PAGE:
Friday, April 17, 2009

The Vagaries of Language

“Let’s get together. Let us see what we want from each other,” the heavily South-Indian-accented voice says.

She works for a desi-owned dot com and is trying to sell me space on her website and I am in no position to buy, what with recession cutting a swathe through the economies of business. So I stall and make the usual excuses, “no budget,” “no plans,” after all, who has money to advertise in a recession.

But what caught me dead on my tracks on a busy day is the accent. I can hardly understand her, as the South-Indian voice is heavily influenced by an American hangover, maybe picked up from too much watching Hollywood movies. She is deliberately rolling the “aaazzhhs” and affecting what she thinks is an American accent. Poor thing, she hasn’t heard her own voice, so she doesn’t know how laughable she sounds.

“Let’s get our priorities right, y’knowwwww,” again the heavy accent, embellished by artificial overtones, there’s an irritating dragging at the end of each sentence (as if a train is screeching to a halt), and a shortening of vowels (much unlike the South Indian tendency to amplify each vowel like an elastic band). I say “yes, yes, yes” several times but don’t understand anything except a few words here and there:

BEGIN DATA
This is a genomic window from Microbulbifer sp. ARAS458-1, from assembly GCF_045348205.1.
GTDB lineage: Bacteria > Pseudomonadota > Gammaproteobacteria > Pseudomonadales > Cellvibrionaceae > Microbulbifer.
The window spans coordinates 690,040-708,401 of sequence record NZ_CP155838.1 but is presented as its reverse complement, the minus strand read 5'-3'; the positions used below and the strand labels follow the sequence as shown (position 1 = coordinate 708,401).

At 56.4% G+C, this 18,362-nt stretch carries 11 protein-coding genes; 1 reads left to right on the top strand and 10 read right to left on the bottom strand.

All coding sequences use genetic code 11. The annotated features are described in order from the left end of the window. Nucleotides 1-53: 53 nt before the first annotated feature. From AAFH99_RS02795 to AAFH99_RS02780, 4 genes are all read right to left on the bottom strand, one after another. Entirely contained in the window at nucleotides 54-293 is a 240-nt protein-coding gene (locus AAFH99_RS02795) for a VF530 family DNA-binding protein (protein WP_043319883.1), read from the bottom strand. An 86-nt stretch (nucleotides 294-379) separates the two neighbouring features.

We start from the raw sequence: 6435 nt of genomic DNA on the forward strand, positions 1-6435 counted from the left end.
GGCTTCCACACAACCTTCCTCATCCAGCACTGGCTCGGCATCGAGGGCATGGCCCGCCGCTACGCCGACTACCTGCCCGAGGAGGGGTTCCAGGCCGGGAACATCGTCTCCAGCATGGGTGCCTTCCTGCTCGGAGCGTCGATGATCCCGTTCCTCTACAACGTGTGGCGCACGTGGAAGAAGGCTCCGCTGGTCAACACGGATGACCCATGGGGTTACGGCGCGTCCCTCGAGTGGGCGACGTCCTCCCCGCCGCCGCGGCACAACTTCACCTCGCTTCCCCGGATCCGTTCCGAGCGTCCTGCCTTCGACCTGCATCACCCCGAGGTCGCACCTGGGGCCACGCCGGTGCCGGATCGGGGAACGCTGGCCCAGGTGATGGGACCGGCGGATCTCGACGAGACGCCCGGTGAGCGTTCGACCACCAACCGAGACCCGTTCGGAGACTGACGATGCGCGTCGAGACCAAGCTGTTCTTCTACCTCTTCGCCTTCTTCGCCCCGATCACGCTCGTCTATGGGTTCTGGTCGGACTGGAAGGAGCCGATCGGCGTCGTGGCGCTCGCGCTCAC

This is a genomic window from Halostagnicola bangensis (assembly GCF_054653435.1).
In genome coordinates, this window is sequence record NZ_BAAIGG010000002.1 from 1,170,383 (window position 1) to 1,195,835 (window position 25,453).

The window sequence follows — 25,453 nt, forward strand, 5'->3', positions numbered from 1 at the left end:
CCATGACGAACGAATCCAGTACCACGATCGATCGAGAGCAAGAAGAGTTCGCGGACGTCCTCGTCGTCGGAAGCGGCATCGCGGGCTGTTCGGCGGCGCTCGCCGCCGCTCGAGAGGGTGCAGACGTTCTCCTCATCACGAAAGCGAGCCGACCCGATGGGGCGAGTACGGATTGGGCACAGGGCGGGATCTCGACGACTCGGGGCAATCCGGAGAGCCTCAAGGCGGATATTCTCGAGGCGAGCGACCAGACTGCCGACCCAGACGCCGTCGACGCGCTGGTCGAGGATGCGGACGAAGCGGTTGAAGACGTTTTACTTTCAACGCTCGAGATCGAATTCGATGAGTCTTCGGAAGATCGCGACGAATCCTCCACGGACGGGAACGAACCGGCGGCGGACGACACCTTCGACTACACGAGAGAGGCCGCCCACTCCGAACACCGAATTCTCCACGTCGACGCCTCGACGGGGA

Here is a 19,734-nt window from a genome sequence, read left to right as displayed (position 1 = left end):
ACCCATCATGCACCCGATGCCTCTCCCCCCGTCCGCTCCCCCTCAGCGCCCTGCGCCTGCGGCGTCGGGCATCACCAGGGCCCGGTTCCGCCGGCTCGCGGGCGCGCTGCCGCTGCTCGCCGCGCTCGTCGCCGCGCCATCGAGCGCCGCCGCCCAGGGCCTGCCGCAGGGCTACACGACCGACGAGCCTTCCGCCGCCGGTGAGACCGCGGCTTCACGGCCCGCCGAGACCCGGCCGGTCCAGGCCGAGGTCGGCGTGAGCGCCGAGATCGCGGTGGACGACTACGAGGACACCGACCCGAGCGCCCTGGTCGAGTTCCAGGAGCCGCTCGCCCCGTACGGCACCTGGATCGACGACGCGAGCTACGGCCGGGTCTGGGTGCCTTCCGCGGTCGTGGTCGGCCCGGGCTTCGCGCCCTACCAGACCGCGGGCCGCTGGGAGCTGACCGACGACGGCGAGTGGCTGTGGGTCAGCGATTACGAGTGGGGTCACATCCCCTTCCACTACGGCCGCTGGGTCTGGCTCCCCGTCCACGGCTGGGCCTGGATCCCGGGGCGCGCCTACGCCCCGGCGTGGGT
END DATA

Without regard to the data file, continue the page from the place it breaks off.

“Gauge your requirements...”

“Assess functionalities...”

“Make proposal...”

“Execute... deliver....”

All these taken in the light of the opening sentence gives a very skewed and distorted picture to a male mind (no matter, though, that I am beyond my prime.). Next thought: is she some kind of nympho?

If this is what call centres are training their employees for, then god forbid customer support.

En Passant....

Read in tabloid dated April 17, 2009: “Raped American Drink Not Spiked.” What the heck is an American that can be raped? Hmmm... classic case study for Lynn Truss, I guess; she of the “Eats, shoots and Leaves” fame. Ah the vagaries of language.

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